February 27, 2017 · 0 comments
By Andrew Osmond.
Magic schools won’t go out of fashion in anime for a while yet. Harry Potter surely helped the proliferation of ‘magic school’ anime, and Absolute Duo tips its hat back towards England. One of its school’s main features is a massive clock tower that’s the spitting image of Big Ben, while the support cast includes an English girl called Lilith Bristol, with a love for tea and a girl butler. Okay, so that’s not a name you’ll find on many school registers, but it’s no more contrived than, say, Motoko Kusanagi in Japan.
Absolute Duo is set in a version of Japan, though it’s a fantasy mash-up where the main action takes place in a modern-seeming world, with monorails and shopping malls, while the hero’s flashbacks look more like a samurai drama. As usual with these stories, we start with the hero’s enrolment, as schoolboy Thor, or Tor, arrives at Koryo Academy High School in a shower of cherry blossoms. This is a school with a special curriculum – it teaches martial arts skills to a minority of youngsters who are capable of receiving a device called a “Lukifer.”
The Lukifer lets the students produce psychic weapons called Blazes, which are embodiments of their souls. The purpose of the school is to train the kids ruthlessly – in the first episode, they’ve barely arrived when they’re forced to fight one another, and the losers are promptly kicked out again. As the series progresses, the single-minded ruthlessness of the staff becomes even more obvious. The school’s Darwinian principle is simple – defeat others in order to progress. Actually, forget Darwin – one character refers to the Spartans of 300!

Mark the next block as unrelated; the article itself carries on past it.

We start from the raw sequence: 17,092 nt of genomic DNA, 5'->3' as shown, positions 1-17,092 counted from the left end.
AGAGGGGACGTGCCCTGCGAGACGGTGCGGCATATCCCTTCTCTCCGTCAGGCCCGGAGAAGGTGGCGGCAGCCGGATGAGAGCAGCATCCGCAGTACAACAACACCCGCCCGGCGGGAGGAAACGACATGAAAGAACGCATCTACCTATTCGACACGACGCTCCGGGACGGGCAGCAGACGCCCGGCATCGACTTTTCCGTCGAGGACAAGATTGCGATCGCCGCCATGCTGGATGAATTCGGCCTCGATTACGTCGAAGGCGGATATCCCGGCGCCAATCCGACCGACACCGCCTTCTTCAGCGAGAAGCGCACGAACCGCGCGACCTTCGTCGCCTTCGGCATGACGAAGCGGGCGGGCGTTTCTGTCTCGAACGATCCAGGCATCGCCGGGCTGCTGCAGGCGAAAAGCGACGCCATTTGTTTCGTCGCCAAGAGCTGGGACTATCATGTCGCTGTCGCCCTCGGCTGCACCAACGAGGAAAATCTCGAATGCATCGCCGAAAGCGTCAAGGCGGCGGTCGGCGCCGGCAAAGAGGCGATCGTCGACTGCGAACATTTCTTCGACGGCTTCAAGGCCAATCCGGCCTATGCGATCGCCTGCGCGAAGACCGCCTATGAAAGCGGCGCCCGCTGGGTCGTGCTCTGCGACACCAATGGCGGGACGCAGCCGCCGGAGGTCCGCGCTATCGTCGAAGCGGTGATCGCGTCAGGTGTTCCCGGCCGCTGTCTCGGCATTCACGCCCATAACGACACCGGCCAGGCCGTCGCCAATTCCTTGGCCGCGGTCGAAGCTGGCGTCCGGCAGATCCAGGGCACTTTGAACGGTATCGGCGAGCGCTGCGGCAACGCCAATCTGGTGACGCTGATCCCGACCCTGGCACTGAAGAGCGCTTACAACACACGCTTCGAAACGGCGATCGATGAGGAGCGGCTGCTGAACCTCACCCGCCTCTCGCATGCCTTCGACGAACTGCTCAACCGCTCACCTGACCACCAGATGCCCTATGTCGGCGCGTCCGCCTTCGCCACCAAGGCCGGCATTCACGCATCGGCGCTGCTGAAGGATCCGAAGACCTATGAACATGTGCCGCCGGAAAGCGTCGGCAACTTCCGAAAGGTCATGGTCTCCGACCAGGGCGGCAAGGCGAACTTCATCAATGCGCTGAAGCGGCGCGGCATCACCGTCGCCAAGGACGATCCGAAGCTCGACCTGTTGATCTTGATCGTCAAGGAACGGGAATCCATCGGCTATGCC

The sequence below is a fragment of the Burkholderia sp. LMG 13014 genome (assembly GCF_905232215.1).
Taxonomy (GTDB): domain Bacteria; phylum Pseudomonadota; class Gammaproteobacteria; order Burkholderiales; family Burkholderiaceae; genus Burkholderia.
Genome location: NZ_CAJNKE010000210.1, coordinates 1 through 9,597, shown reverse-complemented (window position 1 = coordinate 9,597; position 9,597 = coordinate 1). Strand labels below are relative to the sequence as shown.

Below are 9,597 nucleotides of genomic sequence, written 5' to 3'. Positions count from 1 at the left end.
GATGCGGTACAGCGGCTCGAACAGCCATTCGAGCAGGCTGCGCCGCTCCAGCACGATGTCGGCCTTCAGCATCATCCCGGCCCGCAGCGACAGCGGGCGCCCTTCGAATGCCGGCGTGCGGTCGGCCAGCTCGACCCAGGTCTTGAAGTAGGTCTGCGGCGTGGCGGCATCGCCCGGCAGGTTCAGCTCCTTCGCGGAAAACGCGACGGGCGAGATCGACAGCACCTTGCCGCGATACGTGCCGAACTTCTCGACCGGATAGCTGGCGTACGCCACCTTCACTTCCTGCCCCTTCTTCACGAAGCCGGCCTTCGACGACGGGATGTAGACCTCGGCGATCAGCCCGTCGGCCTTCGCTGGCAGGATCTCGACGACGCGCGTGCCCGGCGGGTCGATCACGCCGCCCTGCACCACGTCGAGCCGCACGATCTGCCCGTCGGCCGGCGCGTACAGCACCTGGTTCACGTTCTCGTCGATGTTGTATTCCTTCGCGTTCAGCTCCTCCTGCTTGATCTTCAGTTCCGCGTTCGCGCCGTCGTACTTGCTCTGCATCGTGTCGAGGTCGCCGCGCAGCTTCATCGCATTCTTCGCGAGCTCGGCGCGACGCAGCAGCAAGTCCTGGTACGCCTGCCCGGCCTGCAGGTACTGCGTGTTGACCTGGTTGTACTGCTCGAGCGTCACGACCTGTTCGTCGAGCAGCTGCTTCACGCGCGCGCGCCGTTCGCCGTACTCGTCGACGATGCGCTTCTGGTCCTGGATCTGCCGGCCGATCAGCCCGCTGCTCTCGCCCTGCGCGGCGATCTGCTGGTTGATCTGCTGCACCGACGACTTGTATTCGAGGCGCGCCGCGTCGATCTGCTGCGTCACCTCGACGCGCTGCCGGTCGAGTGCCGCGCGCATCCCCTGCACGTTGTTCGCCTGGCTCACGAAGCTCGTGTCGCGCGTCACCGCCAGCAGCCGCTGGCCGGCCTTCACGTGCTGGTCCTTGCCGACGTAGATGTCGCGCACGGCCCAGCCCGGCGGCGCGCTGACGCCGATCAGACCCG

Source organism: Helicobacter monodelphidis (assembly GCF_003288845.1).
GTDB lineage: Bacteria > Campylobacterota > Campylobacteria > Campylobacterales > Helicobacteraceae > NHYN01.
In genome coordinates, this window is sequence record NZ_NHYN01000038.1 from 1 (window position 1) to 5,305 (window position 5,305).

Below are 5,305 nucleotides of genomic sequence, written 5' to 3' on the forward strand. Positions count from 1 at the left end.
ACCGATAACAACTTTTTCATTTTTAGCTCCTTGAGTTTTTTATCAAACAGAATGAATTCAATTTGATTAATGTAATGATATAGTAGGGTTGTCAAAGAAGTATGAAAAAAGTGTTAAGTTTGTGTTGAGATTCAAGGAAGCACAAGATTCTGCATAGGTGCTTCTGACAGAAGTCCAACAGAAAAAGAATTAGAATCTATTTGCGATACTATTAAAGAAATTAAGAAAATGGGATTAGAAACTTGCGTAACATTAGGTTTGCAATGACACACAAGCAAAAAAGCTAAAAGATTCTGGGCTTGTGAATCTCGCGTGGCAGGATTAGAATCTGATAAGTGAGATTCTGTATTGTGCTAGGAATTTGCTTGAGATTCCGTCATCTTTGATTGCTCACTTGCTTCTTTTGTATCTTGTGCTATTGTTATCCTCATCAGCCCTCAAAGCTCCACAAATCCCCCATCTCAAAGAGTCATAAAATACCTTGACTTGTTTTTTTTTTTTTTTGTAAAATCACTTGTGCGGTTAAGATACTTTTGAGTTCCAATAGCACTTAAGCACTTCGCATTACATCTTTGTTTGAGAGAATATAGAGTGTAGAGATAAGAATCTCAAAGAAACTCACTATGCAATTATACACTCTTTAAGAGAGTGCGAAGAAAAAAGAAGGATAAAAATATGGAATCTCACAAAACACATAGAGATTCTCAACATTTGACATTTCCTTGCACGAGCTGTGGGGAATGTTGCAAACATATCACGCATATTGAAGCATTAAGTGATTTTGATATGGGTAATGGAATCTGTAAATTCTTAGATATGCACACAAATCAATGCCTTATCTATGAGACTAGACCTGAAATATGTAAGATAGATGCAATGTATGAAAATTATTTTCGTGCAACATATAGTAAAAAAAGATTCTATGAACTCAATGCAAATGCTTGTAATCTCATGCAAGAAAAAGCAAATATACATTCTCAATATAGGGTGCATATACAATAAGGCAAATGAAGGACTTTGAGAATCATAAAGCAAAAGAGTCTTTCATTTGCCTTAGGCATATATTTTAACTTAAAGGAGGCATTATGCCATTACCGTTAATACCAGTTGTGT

This could be an Evangelion-style dark drama, especially with the hint that the students are really guinea pig test subjects for the school’s small but scary headmistress (who’s a fan of Gothic Lolita fashions). Instead the series is a comedy with harem elements and fan service. There’s also a very cartoony bunny-girl teacher, who turns out to be rather more than her cutesy appearance, while Thor’s situation could be out of a hundred anime sitcoms. While he draws the attention of several of the girls, the one who really fixates on him is the petite, doll-like Julie, who has tiny bells on her twin-tails. She’s a transfer student from Scandinavia, but it’s not Thor’s Norse-sounding name that attracts her.
Rather, Julie is fascinated by Thor’s unique Blaze – he’s a so-called “Irregular” student, and his Blaze manifests not as a weapon but a shield. In the first episode, an aghast Thor is told he must pair up with Julie, living and sleeping in the same shared room. Yes, it’s the staple anime scenario of a boy petrified of having to share living space with a girl. As the only ‘mixed’ couple in the school, Thor’s and Julie’s situation draws lots of attention, especially from the other scandalised girls. Officially, this is only a temporary situation before the characters can choose their real Duos – all the students must eventually pair off into battle teams, learning to fight in combination. But even the most casual viewer should guess how that situation works out for Thor and Julie.
Cue any number of goofy situations. Julie has none of Thor’s teen pruderies, and other girls are always walking into their shared room at the most “This isn’t what you think it is” moments. However, there’s plenty more story to reveal, as Thor and Julie learn they’ve enrolled for reasons that aren’t the least funny, and Thor’s protective instincts are fired up by a tragedy in his past. And Absolute Duo has no shortage of plot to draw on – the anime is based on a multivolume light novel series.
Absolute Duo is released on UK Blu-ray/DVD by Funimation.